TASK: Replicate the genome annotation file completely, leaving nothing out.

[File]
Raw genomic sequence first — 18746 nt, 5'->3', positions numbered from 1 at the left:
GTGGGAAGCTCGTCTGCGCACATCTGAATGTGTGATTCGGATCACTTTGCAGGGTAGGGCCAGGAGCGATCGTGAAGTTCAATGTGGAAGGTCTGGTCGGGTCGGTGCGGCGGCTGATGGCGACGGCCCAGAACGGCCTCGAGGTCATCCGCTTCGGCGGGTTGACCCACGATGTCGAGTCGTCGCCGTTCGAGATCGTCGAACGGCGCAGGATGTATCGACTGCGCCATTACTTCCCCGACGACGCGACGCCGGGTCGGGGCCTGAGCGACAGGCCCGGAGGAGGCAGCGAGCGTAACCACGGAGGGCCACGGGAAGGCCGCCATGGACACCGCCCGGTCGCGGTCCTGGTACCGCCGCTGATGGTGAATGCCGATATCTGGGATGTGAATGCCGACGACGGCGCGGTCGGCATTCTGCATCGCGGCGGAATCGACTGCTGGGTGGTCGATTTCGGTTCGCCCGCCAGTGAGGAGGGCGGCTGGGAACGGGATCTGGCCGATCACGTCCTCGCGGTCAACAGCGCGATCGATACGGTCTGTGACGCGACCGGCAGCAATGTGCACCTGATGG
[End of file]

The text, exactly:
Raw genomic sequence first — 18746 nt, 5'->3', positions numbered from 1 at the left:
GTGGGAAGCTCGTCTGCGCACATCTGAATGTGTGATTCGGATCACTTTGCAGGGTAGGGCCAGGAGCGATCGTGAAGTTCAATGTGGAAGGTCTGGTCGGGTCGGTGCGGCGGCTGATGGCGACGGCCCAGAACGGCCTCGAGGTCATCCGCTTCGGCGGGTTGACCCACGATGTCGAGTCGTCGCCGTTCGAGATCGTCGAACGGCGCAGGATGTATCGACTGCGCCATTACTTCCCCGACGACGCGACGCCGGGTCGGGGCCTGAGCGACAGGCCCGGAGGAGGCAGCGAGCGTAACCACGGAGGGCCACGGGAAGGCCGCCATGGACACCGCCCGGTCGCGGTCCTGGTACCGCCGCTGATGGTGAATGCCGATATCTGGGATGTGAATGCCGACGACGGCGCGGTCGGCATTCTGCATCGCGGCGGAATCGACTGCTGGGTGGTCGATTTCGGTTCGCCCGCCAGTGAGGAGGGCGGCTGGGAACGGGATCTGGCCGATCACGTCCTCGCGGTCAACAGCGCGATCGATACGGTCTGTGACGCGACCGGCAGCAATGTGCACCTGATGG